The Mindful Leadership Blog

Just In! A Profound Leadership Secret: Cause No Indignity

February 8th, 2018

What’s hot?

Leadership wisdom resides in places you least expect.  Unlike our typical Just In – which is a thumbnail summary of research on the topic of leadership – this one offers wisdom from a guru in the book, “The Rowan Tree,” a novel by Robert W. Fuller.  The guru’s sage words were too profound to ignore:

The Golden Rule of Relationships:  Cause no indignity

So what? 

A wound is an injury suffered as a result of blunt force trauma.  Wounds are serious – not scrapes or boo-boos.  Pride and feelings get wounded when someone suffers an indignity. If you get stabbed, you get a stab wound.  If someone tells you to shut up, or denigrates you in public, your spirit gets wounded.  Many leaders unwittingly wound spirit on a daily basis.  A wounded spirit heals more slowly than a wounded body.

What to do?

If you are doing your job as a leader, there will be occasions when you are under duress – times when you are disappointed in results or feel vulnerable.  Those are the times when it is essential that you do not “wound spirit” by attacking or demeaning others.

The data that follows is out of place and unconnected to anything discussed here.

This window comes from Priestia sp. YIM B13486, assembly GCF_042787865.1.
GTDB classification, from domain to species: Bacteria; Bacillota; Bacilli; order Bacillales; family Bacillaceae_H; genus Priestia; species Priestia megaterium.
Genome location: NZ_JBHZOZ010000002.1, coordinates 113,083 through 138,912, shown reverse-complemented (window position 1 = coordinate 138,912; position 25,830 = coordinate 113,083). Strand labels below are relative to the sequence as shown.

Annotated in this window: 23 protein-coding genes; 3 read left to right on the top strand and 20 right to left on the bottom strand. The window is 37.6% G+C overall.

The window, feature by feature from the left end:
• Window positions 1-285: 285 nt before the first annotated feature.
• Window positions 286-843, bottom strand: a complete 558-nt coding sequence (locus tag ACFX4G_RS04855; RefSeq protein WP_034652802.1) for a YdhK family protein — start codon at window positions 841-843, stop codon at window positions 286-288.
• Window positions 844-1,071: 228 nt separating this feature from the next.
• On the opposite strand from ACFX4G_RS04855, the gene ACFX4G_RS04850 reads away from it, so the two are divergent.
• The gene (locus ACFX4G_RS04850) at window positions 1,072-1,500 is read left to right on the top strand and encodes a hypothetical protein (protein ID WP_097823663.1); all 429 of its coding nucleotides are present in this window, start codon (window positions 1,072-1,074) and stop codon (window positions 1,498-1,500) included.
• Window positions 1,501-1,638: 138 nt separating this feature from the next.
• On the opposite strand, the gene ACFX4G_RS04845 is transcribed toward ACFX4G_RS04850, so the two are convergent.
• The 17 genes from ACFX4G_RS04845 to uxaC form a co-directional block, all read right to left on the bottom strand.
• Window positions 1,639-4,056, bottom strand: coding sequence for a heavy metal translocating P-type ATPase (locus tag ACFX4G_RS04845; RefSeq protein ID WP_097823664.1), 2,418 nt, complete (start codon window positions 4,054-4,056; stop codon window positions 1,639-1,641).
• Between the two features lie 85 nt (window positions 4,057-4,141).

Here are 5 proven steps to assure that you “cause no indignity” when things don’t go as you hoped.

  1. Pause. Resist commenting for at least a minute.
  2. Accept that facts don’t change people’s beliefs or behaviors. People act based on their feelings. Resist hurling facts in an attempt to prove others wrong. It just creates the impression that you are trying to be smarter than everyone else. There will be plenty of time to explore facts later.
  3. Ask questions and listen carefully to uncover what the other may be feeling. Avoid why questions – they prompt defensiveness. Ask what and how Examples:  How did you determine that the deadline should be extended? Or What caused you to change the formula we use to calculate ROI?
  4. Once you think you may have identified what the other is feeling – test your assumption to ensure understanding. Example: So, what happened was that you were so frustrated that Production did not provide their input on time, that you figured ‘what’s another day?’
  5. Instead of telling the other what to do to correct the situation, use the four most powerful words to frame a request: I need your help.  What can you do to resolve the problem (or, to prevent it happening again)?  When you do this, you preserve the dignity of the other person in two ways. First, you convey that you believe he or she is smart enough to explore the facts to find a solution. And, secondly, you trust her or him to be accountable for making things right.

Follow the five steps above to sharpen the rare leadership skill of maintaining dignity under duress.

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